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The Ukrainian Catholic Church

The Ukrainians received the Christian faith from the Byzantines, and their church was originally linked to the Patriarchate of Constantinople. By the 14th century most Ukrainians were under the political control of Catholic Lithuania. Metropolitan Isidore of Kiev attended the Council of Florence and agreed to the 1439 act of union between Catholics and Orthodox. Although many Ukrainians within Lithuania initially accepted this union, within a few decades they had rejected it.

In 1569, when Lithuania and Poland united to form a single commonwealth, most of Ukraine passed to Poland. By this time Protestantism was expanding rapidly in the Ukrainian lands, and the Jesuits had begun to work for a local union between Catholics and Orthodox as a way of reducing Protestant influence. Soon many Orthodox also began to view such a union favorably as a way of improving the situation of the Ukrainian clergy and of preserving their Byzantine traditions at a time when Latin Polish Catholicism was expanding.

These developments culminated in a synod of Orthodox bishops at Brest in 1595-1596 which proclaimed a union between Rome and the Metropolitan province of Kiev. This event sparked a violent conflict between those who accepted the union and those who opposed it. The dioceses of the far western province of Galicia, which lie at the heart of what is now the Ukrainian Catholic Church, adhered to the union much later (Przemysl in 1692 and Lviv in 1700). By the 18th century, two-thirds of the Orthodox in western Ukraine had become Greek Catholic.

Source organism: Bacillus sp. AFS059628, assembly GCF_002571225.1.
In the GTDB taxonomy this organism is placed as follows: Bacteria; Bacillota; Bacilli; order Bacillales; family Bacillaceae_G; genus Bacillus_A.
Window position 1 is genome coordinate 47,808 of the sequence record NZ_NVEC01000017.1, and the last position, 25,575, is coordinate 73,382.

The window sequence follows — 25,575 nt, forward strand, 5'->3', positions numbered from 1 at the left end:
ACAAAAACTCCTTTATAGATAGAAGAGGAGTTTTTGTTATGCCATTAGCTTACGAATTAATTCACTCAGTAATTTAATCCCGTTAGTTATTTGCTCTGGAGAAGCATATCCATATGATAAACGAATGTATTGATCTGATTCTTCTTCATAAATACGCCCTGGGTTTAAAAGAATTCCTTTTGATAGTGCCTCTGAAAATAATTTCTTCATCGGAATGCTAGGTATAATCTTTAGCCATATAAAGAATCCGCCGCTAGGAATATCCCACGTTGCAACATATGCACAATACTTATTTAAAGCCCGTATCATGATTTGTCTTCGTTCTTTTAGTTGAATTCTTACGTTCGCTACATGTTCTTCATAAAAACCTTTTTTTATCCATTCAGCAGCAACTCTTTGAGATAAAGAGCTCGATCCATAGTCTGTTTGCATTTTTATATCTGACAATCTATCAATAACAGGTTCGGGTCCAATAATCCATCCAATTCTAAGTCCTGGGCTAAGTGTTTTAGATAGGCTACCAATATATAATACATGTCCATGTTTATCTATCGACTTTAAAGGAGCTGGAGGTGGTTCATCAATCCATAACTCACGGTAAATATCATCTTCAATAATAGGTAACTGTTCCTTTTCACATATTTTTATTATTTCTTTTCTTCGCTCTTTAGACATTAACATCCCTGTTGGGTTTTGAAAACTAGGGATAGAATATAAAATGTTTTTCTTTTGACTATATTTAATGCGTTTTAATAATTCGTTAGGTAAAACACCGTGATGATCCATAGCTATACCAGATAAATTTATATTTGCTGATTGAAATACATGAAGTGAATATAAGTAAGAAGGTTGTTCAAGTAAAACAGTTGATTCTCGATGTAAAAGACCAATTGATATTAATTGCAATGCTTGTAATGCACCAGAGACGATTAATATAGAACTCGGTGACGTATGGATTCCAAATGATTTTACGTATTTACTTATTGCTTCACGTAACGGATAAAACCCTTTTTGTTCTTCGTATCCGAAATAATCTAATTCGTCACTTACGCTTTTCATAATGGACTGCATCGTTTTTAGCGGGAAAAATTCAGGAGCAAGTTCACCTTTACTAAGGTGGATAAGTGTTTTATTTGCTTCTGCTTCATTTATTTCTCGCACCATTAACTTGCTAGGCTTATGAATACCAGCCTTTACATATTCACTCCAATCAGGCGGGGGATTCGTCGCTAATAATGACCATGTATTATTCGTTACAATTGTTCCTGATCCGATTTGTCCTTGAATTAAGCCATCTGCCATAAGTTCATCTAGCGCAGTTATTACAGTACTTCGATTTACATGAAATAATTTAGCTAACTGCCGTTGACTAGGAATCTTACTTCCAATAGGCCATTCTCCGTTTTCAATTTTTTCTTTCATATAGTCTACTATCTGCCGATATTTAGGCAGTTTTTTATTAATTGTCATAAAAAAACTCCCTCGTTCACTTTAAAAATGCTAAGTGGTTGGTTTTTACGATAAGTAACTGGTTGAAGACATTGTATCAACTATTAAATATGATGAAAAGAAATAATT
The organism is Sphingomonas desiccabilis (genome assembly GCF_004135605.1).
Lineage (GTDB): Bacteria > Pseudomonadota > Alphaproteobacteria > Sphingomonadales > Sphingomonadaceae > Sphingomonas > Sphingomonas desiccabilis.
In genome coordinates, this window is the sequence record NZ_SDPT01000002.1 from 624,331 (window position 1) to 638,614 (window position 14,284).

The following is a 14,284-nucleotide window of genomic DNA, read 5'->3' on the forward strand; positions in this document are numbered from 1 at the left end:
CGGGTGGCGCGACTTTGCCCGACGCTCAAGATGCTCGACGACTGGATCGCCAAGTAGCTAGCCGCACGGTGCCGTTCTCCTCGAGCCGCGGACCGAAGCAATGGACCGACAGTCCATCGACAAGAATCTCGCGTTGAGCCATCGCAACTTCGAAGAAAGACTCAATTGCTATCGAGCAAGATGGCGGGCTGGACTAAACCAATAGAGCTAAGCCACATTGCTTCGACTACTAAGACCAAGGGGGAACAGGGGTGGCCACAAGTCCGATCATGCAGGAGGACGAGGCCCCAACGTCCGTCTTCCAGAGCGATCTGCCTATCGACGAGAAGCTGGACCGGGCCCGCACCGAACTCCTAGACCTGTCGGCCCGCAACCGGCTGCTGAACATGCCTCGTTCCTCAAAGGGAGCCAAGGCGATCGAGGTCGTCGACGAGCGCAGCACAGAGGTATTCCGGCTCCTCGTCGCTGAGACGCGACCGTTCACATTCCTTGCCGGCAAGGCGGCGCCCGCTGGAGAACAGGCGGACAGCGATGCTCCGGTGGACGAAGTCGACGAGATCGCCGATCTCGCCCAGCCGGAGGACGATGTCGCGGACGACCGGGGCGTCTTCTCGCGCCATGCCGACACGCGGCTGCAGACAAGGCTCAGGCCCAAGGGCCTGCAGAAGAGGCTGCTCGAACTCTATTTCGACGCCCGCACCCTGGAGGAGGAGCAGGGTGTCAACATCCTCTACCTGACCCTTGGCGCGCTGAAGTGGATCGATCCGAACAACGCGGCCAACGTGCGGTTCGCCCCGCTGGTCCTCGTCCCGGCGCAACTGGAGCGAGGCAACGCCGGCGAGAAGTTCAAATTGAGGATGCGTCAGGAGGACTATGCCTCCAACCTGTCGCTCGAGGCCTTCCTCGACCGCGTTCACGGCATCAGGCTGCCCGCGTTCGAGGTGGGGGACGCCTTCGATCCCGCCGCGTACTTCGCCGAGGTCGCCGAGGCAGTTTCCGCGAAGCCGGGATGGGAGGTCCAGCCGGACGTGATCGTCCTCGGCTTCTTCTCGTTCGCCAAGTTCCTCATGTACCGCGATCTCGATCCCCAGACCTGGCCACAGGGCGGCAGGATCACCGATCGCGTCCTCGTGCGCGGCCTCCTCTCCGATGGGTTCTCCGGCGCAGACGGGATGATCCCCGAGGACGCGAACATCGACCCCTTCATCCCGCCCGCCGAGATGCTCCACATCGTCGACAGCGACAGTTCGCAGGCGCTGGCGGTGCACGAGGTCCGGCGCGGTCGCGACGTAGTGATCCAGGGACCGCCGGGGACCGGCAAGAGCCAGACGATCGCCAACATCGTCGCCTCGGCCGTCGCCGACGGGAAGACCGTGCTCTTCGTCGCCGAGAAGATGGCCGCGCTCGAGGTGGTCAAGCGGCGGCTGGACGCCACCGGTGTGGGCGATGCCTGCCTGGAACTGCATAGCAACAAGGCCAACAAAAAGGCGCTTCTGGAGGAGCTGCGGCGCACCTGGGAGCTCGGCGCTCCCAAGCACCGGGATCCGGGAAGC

But as Orthodox Russia expanded its control into Ukraine, the union was gradually suppressed. In 1839, Tsar Nicholas I abolished it in all areas under Russian rule with the exception of the eparchy of Kholm (in Polish territory), which was itself integrated into the Russian Orthodox Church in 1875. Thus by the end of the 19th century Greek Catholicism had virtually disappeared from the empire.

But the Ukrainian Catholic Church survived in Galicia, which had come under Austrian rule in 1772 and passed to Poland at the end of World War I. The church flourished under the energetic leadership of Metropolitan Andrew Sheptytsky, who was Archbishop of Lviv from 1900 to 1944. The situation changed dramatically, however, at the beginning of World War II, when most of Galicia was annexed by the Soviet Union.

The new Soviet administration acted decisively to liquidate the Ukrainian Catholic Church. In April 1945 all its bishops were arrested, and the following year they were sentenced to long terms of forced labor. In March 1946 a "synod" was held at Lviv which officially dissolved the union and integrated the Ukrainian Catholic Church into the Russian Orthodox Church. Those who resisted were arrested, including over 1,400 priests and 800 nuns. Metropolitan Joseph Slipyj, the head of the church, was sent to prison in Siberia. He was released in 1963 and exiled to Rome. In the same year he was given the title Major Archbishop of Lviv of the Ukrainians. He was made a cardinal in 1965 and died in 1984.



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